The holiday season brings with it many things—friends, food, fun and a whole phantasm of events that seem to bury one in woeful debt, blurred memories, and a nagging sense of ‘what just happened there?’. Ahhh…but we often hear a sound, a faint sound in the distance, and know it to be true—the holidays always begin with a certain event. If you are a longtime music fan, that tradition opens with Arlo Guthrie’s Alice’s Restaurant, strings together some Band magic from The Last Waltz, and well, I’m sure there could be a 26-minute Halley’s Comet in that sweet mix, too. THE sound, indeed.
And that sound you hear isn’t a bowl of mashed potatoes splattered against the wall, or a brandy bottle breaking in the back alley, or even a dessert cart wheeled off the balcony. No, that’s the sound of the Great Beast Itself. Yep—the traditional Thanksgiving Turkey.
We skipped this particular edition last year, but brought the behemoth back in 2011. So get your forks, spoons, and knives out (hell, dig out the snow shovel, too), and get ready for this look at a turkey of the cinematic flavor with a look at Trapped in Paradise. The 1994 holiday film starred Nicolas Cage, Jon Lovitz and Dana Carvey. Ostensibly, a warm-hearted comedy with a fair dash of mild drama and some old-fashioned romance thrown in for good measure, the film was also a flop at the box office, while being scorned by the critics. Which, of course, is all just fine within the realm of Hidden Flick.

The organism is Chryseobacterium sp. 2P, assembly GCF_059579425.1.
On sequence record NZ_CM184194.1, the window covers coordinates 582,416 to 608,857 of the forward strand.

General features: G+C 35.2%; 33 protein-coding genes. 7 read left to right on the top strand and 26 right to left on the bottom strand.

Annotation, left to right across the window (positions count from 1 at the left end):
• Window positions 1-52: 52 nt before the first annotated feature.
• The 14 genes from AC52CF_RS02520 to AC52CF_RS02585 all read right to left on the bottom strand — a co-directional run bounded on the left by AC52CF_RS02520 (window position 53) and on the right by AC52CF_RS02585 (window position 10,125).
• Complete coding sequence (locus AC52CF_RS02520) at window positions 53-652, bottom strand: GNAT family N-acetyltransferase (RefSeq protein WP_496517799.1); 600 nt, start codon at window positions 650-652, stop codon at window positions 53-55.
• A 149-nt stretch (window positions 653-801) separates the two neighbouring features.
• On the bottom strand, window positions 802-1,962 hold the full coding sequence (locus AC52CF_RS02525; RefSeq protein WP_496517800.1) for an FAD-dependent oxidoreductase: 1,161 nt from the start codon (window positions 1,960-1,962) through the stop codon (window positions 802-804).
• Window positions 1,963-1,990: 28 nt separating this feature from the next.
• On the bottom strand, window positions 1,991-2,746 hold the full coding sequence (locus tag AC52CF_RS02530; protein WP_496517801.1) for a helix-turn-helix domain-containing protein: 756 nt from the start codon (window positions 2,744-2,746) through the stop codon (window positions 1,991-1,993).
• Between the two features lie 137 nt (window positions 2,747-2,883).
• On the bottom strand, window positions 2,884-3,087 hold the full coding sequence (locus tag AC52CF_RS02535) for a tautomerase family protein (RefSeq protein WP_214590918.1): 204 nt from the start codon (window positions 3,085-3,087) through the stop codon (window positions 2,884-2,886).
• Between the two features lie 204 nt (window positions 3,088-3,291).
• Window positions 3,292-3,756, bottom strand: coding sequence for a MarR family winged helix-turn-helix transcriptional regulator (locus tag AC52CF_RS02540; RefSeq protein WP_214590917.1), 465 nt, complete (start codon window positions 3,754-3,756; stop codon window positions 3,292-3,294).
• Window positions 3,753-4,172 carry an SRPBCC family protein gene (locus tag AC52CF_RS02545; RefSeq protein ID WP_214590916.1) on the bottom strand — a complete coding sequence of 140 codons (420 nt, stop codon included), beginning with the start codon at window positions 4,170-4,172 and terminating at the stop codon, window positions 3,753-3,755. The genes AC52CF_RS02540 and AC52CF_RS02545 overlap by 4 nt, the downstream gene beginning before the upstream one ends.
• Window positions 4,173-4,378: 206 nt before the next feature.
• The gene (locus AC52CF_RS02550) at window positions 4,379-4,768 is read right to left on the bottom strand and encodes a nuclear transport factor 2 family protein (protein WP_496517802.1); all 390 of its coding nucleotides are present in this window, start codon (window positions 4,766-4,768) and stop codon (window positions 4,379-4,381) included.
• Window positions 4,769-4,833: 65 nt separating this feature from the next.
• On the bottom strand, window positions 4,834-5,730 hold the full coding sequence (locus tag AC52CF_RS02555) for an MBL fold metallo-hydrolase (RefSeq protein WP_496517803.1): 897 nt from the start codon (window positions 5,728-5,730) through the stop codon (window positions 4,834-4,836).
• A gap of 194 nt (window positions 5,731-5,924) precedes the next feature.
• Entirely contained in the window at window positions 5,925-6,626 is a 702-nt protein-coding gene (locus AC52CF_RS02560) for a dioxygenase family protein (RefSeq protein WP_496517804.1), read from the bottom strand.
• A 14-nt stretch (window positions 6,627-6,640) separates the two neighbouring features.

What is a successful film, anyway? Who really cares if you go to see something and the rows are not lined with patrons? Does it matter if your film did not make back its budget? Well, yeah, sure, on that last point, but one wonders why something can be made, and yet, still be shown in some fashion years later. I ponder that because so many films that I’ve seen that had any semblance of an idea worth mentioning are way too far out of the mainstream to even whisper in the same breath as various alleged blockbusters. We live in a capitalist society, and films are made to create revenue, which, in turn, will drive the business of other films to be made, and so on and so on. Furthermore (did I just say ‘Furthermore’? What is this—law school?), films are made to entertain so one can forget the problems of the day for 90 to 120 minutes. In the end, it’s also not just all about money and the no-brainer ‘let’s blow stuff up’ aspect. People want to ESCAPE.
So escape you shall when you enter the fictional wintry town called Paradise in this little hidden and very dorky film written and directed by George Gallo, about the spirit of the holidays, forgiveness, redemption, a few chuckles, a charismatic Richard Jenkins performance (later to make an impression in T.V.’s Six Feet Under as the deceased patriarch), a weird Mickey Rourke imitation from Dana Carvey, some sarcastic cracks from Lovitz that play well on occasion, and, of course, Cage, who shamelessly allows his talent to often play characters that combine a bit of sharp wit and misplaced intelligence. Cage is usually strong when he is given some semblance of a goal. In this film, he has a goal—albeit one via a contrived and simple plot, but nonetheless, the de rigueur ‘warm-hearted holiday-induced’ goal—and he achieves that goal. He finds love and sanity. May we all find those elusive twin qualities amidst our own sound shenanigans. Meanwhile, I’ll vanish back into my hiatus for a bit longer, and wish you all a Happy Holiday season.